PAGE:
Every interaction—a) where the pursuer feels rejected by the withdrawer’s move away, then, b) the withdrawer feels like a failure when the pursuer pushes with messages that the withdrawer’s disengagement is wrong c) the withdrawer retreats further sending the message that their pursuer’s needs are too much—strengthens the persistent and repetitive dynamic of this negative cycle. As the negative cycle gains momentum, the costs to the relationship of—increased distance, mistrust and reactivity and decreased closeness, trust, and safety—are grave.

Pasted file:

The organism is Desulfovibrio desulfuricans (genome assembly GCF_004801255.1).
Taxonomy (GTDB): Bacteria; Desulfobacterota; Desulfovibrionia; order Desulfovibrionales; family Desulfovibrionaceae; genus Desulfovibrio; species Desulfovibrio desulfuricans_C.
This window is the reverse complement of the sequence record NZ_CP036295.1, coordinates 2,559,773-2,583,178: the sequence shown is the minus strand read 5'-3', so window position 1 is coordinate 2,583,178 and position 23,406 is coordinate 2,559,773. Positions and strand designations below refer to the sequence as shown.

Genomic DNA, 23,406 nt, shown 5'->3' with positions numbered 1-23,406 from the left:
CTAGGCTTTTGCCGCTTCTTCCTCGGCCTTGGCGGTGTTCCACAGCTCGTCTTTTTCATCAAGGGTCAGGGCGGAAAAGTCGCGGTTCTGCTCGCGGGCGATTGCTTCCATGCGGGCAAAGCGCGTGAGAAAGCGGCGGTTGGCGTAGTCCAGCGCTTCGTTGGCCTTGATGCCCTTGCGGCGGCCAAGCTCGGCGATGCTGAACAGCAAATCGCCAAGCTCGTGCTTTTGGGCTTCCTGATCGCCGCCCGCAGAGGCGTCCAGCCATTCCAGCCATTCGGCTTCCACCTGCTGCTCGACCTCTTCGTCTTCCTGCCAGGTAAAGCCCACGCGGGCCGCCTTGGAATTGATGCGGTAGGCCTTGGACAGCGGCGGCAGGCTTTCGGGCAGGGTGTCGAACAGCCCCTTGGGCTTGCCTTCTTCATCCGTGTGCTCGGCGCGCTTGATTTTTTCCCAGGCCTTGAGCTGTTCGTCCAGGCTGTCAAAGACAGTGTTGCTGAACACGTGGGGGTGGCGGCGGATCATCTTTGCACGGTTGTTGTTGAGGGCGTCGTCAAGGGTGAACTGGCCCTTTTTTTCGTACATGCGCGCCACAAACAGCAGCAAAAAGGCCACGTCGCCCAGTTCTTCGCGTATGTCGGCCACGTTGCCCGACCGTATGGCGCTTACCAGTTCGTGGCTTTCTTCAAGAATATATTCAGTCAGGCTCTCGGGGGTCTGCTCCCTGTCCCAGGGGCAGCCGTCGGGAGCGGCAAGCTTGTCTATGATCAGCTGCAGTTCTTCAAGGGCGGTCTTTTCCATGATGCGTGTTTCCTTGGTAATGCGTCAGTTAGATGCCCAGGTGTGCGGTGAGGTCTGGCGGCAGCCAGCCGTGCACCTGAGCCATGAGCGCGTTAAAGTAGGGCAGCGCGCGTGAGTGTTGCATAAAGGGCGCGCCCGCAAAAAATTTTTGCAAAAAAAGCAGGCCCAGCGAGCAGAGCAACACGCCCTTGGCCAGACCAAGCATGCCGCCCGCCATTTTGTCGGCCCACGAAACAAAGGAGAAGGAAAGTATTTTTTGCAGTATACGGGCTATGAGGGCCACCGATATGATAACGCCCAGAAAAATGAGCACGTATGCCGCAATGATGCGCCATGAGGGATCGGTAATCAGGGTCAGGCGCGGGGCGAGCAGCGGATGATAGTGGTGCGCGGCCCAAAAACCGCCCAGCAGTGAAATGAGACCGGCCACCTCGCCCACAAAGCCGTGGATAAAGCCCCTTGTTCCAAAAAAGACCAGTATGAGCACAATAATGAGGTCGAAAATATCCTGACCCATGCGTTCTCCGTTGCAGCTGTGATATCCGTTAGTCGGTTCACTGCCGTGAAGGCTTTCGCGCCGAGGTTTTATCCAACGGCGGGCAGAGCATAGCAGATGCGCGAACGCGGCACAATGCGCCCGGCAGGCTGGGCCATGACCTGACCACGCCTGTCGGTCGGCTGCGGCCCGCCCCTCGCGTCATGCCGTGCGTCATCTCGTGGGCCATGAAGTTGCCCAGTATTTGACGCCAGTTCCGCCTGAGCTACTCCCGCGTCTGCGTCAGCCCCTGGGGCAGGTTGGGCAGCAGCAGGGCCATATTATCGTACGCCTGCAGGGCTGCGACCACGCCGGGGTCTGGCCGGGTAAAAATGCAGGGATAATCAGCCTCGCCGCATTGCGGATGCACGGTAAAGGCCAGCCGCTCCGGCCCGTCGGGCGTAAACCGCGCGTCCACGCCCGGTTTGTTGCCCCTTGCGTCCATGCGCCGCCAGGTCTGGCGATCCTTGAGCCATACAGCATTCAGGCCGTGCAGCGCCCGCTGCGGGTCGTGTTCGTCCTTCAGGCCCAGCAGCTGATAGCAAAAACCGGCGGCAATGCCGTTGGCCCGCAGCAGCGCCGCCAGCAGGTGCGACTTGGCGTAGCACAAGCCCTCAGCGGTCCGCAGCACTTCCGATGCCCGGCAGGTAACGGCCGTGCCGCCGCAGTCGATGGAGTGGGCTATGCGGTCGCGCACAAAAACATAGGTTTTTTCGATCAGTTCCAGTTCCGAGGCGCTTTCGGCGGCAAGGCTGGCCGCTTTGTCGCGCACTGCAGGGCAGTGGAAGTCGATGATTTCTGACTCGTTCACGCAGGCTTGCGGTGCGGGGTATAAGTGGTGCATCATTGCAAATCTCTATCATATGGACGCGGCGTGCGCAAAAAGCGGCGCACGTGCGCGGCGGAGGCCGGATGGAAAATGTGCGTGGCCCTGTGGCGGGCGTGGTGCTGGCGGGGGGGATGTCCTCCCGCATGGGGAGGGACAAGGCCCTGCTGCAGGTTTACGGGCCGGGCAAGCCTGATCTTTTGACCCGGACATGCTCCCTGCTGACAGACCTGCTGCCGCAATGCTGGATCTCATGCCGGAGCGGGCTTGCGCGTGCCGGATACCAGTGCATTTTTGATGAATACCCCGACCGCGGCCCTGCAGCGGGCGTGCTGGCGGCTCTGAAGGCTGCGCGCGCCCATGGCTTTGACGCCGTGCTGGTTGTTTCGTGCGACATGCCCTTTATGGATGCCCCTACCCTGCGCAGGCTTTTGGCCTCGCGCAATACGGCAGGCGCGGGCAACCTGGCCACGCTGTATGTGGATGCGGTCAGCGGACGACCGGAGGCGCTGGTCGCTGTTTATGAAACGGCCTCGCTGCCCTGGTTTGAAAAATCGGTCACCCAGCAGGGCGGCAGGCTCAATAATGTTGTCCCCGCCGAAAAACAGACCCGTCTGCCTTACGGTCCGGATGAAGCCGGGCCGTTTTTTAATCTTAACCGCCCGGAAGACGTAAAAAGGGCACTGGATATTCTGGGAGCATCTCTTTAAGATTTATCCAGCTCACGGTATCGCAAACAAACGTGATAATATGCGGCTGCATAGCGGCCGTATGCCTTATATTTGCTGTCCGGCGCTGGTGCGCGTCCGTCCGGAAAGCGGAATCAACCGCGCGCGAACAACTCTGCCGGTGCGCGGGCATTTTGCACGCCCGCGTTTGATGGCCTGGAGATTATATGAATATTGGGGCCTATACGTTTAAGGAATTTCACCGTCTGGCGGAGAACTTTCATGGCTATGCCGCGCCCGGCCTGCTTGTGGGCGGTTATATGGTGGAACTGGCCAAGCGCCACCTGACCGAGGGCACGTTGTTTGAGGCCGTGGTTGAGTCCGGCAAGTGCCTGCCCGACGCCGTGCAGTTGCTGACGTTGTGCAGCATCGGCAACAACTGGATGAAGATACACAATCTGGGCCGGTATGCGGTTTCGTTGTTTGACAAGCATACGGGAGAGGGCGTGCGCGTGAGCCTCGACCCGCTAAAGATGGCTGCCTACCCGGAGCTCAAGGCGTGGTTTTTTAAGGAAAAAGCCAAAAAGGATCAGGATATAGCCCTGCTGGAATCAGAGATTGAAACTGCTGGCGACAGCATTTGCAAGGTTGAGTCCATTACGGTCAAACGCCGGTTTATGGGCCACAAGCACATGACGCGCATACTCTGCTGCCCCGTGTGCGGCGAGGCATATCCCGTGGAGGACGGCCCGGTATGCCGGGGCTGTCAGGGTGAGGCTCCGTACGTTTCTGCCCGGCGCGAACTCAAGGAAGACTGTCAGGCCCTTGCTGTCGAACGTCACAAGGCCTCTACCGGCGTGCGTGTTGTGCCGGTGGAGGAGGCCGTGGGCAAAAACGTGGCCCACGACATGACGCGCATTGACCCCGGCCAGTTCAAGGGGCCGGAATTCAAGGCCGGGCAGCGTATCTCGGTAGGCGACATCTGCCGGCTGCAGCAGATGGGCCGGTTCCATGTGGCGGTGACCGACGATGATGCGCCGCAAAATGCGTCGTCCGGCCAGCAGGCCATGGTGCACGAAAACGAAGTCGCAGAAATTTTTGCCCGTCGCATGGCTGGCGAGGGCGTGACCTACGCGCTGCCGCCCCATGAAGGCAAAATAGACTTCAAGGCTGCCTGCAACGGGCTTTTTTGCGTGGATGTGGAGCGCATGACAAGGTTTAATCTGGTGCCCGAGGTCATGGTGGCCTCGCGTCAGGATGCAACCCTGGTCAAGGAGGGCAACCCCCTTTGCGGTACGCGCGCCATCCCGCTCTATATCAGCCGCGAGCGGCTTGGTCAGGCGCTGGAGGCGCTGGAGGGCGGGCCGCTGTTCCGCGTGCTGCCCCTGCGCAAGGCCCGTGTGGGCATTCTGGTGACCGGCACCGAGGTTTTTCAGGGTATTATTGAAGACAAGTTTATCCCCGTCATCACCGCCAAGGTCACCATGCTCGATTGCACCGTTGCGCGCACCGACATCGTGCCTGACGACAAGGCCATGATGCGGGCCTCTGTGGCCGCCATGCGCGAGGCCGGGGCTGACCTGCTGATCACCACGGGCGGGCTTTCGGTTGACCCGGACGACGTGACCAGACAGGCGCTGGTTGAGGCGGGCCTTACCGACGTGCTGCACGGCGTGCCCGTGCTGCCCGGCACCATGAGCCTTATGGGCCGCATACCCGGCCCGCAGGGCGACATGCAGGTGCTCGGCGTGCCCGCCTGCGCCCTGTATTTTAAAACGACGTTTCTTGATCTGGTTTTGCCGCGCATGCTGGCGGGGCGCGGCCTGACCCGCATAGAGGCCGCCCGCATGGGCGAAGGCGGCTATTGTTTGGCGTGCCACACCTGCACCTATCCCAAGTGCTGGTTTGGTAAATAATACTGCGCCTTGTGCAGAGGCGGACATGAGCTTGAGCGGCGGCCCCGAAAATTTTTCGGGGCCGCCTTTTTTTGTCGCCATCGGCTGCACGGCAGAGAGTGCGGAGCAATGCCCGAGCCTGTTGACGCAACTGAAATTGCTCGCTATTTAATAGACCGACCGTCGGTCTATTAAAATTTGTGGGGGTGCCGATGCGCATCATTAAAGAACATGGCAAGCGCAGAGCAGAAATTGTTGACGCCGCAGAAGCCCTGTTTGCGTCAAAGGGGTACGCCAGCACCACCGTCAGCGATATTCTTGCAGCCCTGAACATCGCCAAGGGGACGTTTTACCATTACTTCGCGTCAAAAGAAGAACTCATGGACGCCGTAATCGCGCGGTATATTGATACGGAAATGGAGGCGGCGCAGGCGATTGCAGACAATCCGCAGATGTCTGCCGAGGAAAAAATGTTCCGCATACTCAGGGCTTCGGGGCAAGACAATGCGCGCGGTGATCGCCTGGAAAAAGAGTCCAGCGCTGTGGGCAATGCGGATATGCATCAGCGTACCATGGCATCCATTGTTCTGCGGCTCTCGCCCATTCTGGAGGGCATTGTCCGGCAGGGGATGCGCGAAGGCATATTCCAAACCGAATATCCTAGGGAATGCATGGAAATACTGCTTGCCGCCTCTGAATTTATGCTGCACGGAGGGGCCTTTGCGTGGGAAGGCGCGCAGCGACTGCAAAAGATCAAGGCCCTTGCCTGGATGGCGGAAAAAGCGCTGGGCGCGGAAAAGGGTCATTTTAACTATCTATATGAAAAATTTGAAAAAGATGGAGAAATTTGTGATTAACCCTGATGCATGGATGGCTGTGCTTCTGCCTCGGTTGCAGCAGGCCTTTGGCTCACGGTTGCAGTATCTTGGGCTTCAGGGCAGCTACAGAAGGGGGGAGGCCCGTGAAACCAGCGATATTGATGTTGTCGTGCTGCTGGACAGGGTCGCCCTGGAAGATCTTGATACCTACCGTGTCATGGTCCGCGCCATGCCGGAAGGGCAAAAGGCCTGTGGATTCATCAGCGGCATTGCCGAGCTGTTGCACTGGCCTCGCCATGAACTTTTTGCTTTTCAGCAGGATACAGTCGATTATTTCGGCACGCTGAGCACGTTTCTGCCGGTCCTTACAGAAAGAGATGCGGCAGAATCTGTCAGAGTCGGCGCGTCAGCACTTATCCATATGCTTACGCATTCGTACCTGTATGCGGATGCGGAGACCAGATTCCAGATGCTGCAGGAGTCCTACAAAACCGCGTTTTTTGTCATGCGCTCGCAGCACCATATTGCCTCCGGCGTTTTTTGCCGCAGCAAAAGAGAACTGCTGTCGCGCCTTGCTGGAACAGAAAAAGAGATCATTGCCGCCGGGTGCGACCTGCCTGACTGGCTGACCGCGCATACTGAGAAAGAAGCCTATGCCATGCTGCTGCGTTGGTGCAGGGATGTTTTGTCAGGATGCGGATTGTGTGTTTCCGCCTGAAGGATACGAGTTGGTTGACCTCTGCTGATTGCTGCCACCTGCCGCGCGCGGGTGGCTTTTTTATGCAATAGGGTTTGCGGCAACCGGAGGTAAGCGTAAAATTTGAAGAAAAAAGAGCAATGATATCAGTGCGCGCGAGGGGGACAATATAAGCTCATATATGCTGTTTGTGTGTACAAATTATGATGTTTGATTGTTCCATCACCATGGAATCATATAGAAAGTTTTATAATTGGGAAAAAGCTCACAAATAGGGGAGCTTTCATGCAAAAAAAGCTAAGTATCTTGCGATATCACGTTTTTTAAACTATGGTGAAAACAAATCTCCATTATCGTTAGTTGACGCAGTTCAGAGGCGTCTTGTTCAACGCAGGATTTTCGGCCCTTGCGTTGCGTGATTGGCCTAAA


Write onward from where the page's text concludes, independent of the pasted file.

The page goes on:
We theoretically hold in our mind that both partners need both types of connection and utilize and clarify their movement toward each other in either cycle. For instance, we can easily see how unintentionally sabotaging the emotionally pursuing partner’s efforts are: though their heart is frantically pushing them to reach for their partner, they become angry, manipulative, or controlling. Therapists observing the withdrawing partner—who is seeking some breathing room and hoping to keep everything calm—see them adding fuel to the fire by placating, forgetting, and minimizing problems. One partner is dying of thirst while the other drowns.